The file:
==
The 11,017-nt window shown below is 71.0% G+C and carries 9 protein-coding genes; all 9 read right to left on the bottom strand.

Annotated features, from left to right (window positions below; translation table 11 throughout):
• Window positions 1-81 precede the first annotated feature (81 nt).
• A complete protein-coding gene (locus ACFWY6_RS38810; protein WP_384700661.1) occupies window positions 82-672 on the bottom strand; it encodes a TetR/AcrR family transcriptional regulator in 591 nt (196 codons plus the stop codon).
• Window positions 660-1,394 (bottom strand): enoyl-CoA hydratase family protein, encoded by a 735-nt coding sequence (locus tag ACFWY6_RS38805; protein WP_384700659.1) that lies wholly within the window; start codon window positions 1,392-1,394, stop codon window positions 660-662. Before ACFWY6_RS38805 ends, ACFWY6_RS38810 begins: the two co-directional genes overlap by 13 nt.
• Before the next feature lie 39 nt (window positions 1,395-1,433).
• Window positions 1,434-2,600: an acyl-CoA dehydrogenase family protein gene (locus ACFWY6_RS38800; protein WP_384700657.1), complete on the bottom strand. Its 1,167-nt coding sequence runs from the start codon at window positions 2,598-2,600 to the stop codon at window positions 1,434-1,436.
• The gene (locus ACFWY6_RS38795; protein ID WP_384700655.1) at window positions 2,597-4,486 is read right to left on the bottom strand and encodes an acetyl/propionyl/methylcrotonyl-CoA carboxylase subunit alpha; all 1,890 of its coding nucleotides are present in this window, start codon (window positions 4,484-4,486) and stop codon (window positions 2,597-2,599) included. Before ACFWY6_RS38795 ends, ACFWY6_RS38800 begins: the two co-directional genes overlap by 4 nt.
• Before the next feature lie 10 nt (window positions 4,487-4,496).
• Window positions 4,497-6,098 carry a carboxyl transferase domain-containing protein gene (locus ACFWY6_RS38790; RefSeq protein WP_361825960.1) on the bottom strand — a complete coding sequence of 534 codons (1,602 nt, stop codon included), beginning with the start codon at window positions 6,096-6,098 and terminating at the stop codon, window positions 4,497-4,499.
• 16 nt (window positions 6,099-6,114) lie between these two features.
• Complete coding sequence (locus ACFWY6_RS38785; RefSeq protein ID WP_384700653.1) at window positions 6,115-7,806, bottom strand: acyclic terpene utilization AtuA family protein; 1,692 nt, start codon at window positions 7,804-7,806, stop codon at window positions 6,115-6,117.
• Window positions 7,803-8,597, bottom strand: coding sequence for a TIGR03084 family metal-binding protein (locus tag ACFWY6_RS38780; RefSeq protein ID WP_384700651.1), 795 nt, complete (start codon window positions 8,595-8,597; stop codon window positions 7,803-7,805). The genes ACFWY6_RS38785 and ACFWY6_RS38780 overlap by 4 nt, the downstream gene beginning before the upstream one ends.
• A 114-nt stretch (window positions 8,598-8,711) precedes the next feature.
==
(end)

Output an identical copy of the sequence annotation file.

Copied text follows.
The 11,017-nt window shown below is 71.0% G+C and carries 9 protein-coding genes; all 9 read right to left on the bottom strand.

Annotated features, from left to right (window positions below; translation table 11 throughout):
• Window positions 1-81 precede the first annotated feature (81 nt).
• A complete protein-coding gene (locus ACFWY6_RS38810; protein WP_384700661.1) occupies window positions 82-672 on the bottom strand; it encodes a TetR/AcrR family transcriptional regulator in 591 nt (196 codons plus the stop codon).
• Window positions 660-1,394 (bottom strand): enoyl-CoA hydratase family protein, encoded by a 735-nt coding sequence (locus tag ACFWY6_RS38805; protein WP_384700659.1) that lies wholly within the window; start codon window positions 1,392-1,394, stop codon window positions 660-662. Before ACFWY6_RS38805 ends, ACFWY6_RS38810 begins: the two co-directional genes overlap by 13 nt.
• Before the next feature lie 39 nt (window positions 1,395-1,433).
• Window positions 1,434-2,600: an acyl-CoA dehydrogenase family protein gene (locus ACFWY6_RS38800; protein WP_384700657.1), complete on the bottom strand. Its 1,167-nt coding sequence runs from the start codon at window positions 2,598-2,600 to the stop codon at window positions 1,434-1,436.
• The gene (locus ACFWY6_RS38795; protein ID WP_384700655.1) at window positions 2,597-4,486 is read right to left on the bottom strand and encodes an acetyl/propionyl/methylcrotonyl-CoA carboxylase subunit alpha; all 1,890 of its coding nucleotides are present in this window, start codon (window positions 4,484-4,486) and stop codon (window positions 2,597-2,599) included. Before ACFWY6_RS38795 ends, ACFWY6_RS38800 begins: the two co-directional genes overlap by 4 nt.
• Before the next feature lie 10 nt (window positions 4,487-4,496).
• Window positions 4,497-6,098 carry a carboxyl transferase domain-containing protein gene (locus ACFWY6_RS38790; RefSeq protein WP_361825960.1) on the bottom strand — a complete coding sequence of 534 codons (1,602 nt, stop codon included), beginning with the start codon at window positions 6,096-6,098 and terminating at the stop codon, window positions 4,497-4,499.
• 16 nt (window positions 6,099-6,114) lie between these two features.
• Complete coding sequence (locus ACFWY6_RS38785; RefSeq protein ID WP_384700653.1) at window positions 6,115-7,806, bottom strand: acyclic terpene utilization AtuA family protein; 1,692 nt, start codon at window positions 7,804-7,806, stop codon at window positions 6,115-6,117.
• Window positions 7,803-8,597, bottom strand: coding sequence for a TIGR03084 family metal-binding protein (locus tag ACFWY6_RS38780; RefSeq protein ID WP_384700651.1), 795 nt, complete (start codon window positions 8,595-8,597; stop codon window positions 7,803-7,805). The genes ACFWY6_RS38785 and ACFWY6_RS38780 overlap by 4 nt, the downstream gene beginning before the upstream one ends.
• A 114-nt stretch (window positions 8,598-8,711) precedes the next feature.